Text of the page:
More than half of the surveys in an opinion survey by the University of Lisbon released this Saturday consider that corruption has increased in the last year, associating politicians and businessmen with acts of corruption.
In the study, carried out by the Institute of Social Sciences, 53% of respondents agreed with the idea that augmentation, the most prevalent opinion among women, people who declare themselves politically left-wing and with intermediate levels of income and education.
Most respondents feel that a pandemic has increased opportunities for corruption, an idea that is more prevalent among men, right-wing and educated people at higher levels.
Asked about the link between professions and the prevalence of corruption, on average they said they thought that 69 out of 100 politicians and 51 out of 100 businessmen were corrupt.
As for employees, the answers point to a 40% prevalence of corruption, a value close to the 39% perceived in relation to citizens in general.
Among the words that most associate corruption, “politics” is the one that was most applied, followed by “money” and “stealing”.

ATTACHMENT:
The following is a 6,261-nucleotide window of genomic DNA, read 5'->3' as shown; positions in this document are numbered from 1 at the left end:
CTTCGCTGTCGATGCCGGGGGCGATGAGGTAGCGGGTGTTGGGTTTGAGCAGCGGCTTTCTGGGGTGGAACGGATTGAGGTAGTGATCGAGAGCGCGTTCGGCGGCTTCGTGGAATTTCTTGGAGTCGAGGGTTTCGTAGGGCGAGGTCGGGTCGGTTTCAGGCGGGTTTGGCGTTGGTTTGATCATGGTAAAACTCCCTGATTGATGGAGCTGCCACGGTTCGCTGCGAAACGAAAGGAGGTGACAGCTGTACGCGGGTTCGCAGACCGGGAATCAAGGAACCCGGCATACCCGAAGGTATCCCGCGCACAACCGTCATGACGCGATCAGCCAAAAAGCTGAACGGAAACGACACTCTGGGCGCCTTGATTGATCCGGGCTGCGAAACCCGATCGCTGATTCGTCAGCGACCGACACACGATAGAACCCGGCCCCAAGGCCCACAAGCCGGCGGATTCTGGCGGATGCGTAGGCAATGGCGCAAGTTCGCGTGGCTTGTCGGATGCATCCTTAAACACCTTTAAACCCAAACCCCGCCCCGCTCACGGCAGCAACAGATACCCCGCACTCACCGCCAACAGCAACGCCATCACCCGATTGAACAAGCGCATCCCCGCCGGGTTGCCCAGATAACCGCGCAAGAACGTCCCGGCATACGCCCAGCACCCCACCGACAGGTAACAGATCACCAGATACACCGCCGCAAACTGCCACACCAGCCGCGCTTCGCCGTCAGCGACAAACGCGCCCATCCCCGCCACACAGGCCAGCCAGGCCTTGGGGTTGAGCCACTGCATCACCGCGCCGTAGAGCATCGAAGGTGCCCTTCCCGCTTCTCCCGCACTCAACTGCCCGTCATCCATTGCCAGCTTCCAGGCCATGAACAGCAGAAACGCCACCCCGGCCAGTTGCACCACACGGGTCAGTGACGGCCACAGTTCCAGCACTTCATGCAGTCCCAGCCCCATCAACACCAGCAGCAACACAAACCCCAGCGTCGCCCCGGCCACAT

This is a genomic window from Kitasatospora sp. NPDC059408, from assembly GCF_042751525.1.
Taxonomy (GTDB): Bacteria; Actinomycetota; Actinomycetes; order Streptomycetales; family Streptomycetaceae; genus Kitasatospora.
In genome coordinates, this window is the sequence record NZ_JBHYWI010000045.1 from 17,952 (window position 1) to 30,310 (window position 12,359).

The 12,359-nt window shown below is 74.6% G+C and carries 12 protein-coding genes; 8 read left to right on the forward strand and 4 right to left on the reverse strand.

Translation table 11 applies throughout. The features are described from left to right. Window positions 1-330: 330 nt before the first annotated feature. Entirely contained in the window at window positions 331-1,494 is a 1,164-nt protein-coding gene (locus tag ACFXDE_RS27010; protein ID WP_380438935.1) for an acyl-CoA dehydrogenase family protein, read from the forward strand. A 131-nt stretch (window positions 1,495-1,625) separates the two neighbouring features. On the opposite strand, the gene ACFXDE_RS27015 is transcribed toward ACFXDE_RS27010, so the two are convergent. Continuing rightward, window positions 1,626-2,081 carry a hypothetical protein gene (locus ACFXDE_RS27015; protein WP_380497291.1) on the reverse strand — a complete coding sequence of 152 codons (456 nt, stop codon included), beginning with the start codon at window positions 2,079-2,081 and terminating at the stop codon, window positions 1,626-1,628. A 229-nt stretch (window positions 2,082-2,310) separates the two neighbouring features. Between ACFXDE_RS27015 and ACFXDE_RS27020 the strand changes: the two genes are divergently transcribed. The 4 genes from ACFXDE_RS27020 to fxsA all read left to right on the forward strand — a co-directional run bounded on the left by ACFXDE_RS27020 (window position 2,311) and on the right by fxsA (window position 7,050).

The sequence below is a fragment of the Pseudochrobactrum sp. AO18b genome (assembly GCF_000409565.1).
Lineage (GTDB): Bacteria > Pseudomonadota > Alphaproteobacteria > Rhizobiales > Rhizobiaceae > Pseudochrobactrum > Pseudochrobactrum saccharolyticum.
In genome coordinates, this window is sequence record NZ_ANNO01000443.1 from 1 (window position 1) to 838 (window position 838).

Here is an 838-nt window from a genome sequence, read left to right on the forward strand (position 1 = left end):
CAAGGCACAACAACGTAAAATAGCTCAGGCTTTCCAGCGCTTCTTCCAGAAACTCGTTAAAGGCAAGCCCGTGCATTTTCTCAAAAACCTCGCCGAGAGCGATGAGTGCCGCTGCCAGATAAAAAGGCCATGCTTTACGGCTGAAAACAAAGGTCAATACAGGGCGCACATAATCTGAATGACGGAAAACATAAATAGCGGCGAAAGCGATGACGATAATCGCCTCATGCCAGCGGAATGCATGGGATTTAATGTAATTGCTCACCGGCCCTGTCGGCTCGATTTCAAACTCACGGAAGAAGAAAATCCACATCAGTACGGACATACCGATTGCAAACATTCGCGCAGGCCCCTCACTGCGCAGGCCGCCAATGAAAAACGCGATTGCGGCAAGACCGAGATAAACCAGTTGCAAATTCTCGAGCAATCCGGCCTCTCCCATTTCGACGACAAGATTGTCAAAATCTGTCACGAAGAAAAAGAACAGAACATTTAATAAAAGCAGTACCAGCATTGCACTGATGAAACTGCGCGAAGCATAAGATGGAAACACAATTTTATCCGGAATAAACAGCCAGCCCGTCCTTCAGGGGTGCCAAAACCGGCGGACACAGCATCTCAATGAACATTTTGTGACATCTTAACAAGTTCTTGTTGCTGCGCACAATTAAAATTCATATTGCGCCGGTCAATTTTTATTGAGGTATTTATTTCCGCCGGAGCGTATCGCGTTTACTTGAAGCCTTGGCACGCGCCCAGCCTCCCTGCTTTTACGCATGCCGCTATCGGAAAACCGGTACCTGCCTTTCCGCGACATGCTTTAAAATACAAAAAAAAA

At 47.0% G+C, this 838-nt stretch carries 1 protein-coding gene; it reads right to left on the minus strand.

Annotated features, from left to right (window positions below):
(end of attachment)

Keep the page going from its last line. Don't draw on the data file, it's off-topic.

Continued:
Only 7% of respondents asked that a public official asked them or gave a sense that they wanted gifts or favors in exchange for services or requests for a bribe, situations reported most often by people with low prices.
The percentage rises to 18% for cases where respondents know people who have problems solved with gifts, favors or bribes.
Although most say that corruption has increased in the last year, 73% say that the phenomenon has not affected “no more nor less” as their lives, against 22% who say that the pandemic period has caused their professional or personal lives. Will be more affected.
Only 1% stated that they would always report any case of corruption they became aware of. Among the reasons for not reporting, the idea prevails that it would be useless (33%), that time and cost are not worth it (17%), fear of reprisals (15%) and lack of authority to whom to turn (10% ) .
When faced with hypothetical hypotheses in the context of political and public positions, the respondents associated with corruption acts that do not fit the criminal definition, such as abuse of power or embezzlement.
The survey by the Institute of Social Sciences of the University of Lisbon, based on 1,020 face-to-face characteristics, was carried out between December 2020 and April 2021.